A former Fort Hood soldier recently released from a military prison is now accused of threatening to kill people at Fort Hood, prosecutors said in a news release Wednesday.
Thomas A. Chestnut, 28, of Dripping Springs, was indicted by a federal grand jury Tuesday in Waco on one count of interstate communications with threat to injure, punishable by up to five years in federal prison, according to U.S. Attorney Richard L. Durbin Jr.
Chestnut is accused of making the threats last month.
According to court records, Chestnut made verbal threats Feb. 22 when he called and spoke with a sergeant at Fort Hood’s 1st Cavalry Division, where Chestnut was a former soldier.
“Chestnut threatened to go to Fort Hood, kill the sergeant, take hostages, start a mass killing spree and then kill himself if he was not allowed to speak with someone of rank,” the release said. “Chestnut then spoke with a major and advised that he was a former soldier wrongly accused of a crime and eventually released from prison in 2016.”
Chestnut was released Dec. 23 from the military prison at Fort Leavenworth, Kan., after an appellate court overturned his guilty verdict in a sexual assault case in December, said Lt. Col. Jennifer R. Johnson, an Army spokeswoman at the Pentagon, in January.
The Army Court of Criminal Appeals overturned the conviction by citing evidence as “factually insufficient.”
The case stems from a sexual assault of a man in August 2012 at Fort Sam Houston near San Antonio.
Chestnut was originally found guilty by a military jury June 24, 2014, on one count of sexual assault and found not guilty of one specification of assault consummated by a battery.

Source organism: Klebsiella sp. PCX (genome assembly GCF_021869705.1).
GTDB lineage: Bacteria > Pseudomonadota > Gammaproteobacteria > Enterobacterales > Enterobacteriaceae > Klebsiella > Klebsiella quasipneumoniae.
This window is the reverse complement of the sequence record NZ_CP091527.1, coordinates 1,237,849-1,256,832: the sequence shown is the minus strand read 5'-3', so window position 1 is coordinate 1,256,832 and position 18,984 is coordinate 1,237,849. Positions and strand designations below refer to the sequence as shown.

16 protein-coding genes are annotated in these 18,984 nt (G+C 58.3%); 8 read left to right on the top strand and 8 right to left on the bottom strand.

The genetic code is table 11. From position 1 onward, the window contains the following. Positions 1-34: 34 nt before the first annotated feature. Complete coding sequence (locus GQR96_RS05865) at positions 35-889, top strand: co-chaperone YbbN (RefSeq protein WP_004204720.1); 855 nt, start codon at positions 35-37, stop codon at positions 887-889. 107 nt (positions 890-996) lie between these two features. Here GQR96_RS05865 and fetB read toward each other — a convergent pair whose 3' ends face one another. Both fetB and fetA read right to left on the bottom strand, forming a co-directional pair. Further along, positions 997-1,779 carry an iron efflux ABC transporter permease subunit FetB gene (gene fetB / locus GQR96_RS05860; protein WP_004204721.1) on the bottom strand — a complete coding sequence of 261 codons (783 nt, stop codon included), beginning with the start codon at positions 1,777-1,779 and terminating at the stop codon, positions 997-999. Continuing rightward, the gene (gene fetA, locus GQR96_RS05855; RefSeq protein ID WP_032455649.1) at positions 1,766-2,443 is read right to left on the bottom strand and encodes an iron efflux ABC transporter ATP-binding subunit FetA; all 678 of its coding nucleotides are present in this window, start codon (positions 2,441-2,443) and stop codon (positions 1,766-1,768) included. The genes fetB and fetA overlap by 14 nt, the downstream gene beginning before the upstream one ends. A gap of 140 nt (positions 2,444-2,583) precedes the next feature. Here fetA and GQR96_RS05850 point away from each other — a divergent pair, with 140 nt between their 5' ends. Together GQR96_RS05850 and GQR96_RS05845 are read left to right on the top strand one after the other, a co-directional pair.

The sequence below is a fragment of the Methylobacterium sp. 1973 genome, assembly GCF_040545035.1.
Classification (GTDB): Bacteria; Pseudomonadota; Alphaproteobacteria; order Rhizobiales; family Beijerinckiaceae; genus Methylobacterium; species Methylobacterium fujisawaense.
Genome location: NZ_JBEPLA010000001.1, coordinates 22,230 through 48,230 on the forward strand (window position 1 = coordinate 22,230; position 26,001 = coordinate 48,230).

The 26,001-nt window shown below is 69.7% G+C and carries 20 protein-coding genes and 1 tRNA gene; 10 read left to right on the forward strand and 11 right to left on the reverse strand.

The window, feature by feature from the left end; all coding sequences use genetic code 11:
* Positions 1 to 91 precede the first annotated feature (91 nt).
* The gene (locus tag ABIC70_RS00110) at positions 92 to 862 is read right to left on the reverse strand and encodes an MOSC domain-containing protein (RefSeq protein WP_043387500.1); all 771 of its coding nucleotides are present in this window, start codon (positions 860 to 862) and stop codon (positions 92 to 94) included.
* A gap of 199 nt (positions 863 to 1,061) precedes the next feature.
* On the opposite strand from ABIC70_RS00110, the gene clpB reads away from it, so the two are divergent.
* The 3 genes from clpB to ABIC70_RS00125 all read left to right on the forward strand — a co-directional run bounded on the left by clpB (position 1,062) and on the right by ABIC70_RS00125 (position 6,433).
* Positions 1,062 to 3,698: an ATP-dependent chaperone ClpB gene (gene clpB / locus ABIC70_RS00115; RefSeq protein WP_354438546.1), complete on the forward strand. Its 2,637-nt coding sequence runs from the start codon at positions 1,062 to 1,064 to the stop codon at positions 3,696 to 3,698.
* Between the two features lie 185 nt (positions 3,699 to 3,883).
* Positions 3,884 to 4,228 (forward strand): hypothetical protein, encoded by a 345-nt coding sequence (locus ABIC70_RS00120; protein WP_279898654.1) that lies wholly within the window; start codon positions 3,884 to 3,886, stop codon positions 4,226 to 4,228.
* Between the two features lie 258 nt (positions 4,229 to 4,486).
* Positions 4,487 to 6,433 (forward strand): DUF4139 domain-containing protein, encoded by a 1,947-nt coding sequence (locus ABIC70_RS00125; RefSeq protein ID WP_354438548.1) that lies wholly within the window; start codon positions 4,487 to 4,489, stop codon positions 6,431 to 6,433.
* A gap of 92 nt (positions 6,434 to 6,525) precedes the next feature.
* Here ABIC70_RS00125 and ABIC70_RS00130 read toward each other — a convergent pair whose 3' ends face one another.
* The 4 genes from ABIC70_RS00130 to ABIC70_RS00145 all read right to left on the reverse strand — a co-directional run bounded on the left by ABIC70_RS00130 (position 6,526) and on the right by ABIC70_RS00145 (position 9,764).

Chestnut, who is openly gay, said during the trial that the encounter with the other soldier was consensual.
He was sentenced July 2, 2014, to three years in prison at Fort Leavenworth, a reduction in rank to private and forfeiture of all pay.
Chestnut was processed for administrative separation from the Army in the same manner as any service member who completes his or her contractual term of military service.
He “will have restored all rights, privileges, and property affected by the executed portion of his court-martial. This includes forfeited pay and allowances and other entitlements,” Johnson told the Daily Herald in a Jan. 10 email.
Back pay based on military basic pay charts for a private first class — Chestnut’s rank when he was convicted — could be at least $61,500, not including housing or food allowances.
In the Feb. 22 phone call to Fort Hood, Chestnut said if he was unable to speak with commander or a sergeant major regarding back pay, or did not receive the money he believed was owed to him, that he planned to shoot soldiers on Fort Hood, according to the release from the U.S. attorney's office.
“Threats of this nature are taken seriously,” Durbin said.
FBI agents arrested Chestnut on Feb. 24 and he has remained in federal custody.
A detention hearing for Chestnut is scheduled for 1:30 p.m. March 22 before U.S. Magistrate Judge Jeffrey C. Manske in Waco.
The investigation is being conducted by the FBI, military police at Fort Hood and the Hays County Sheriff’s Department.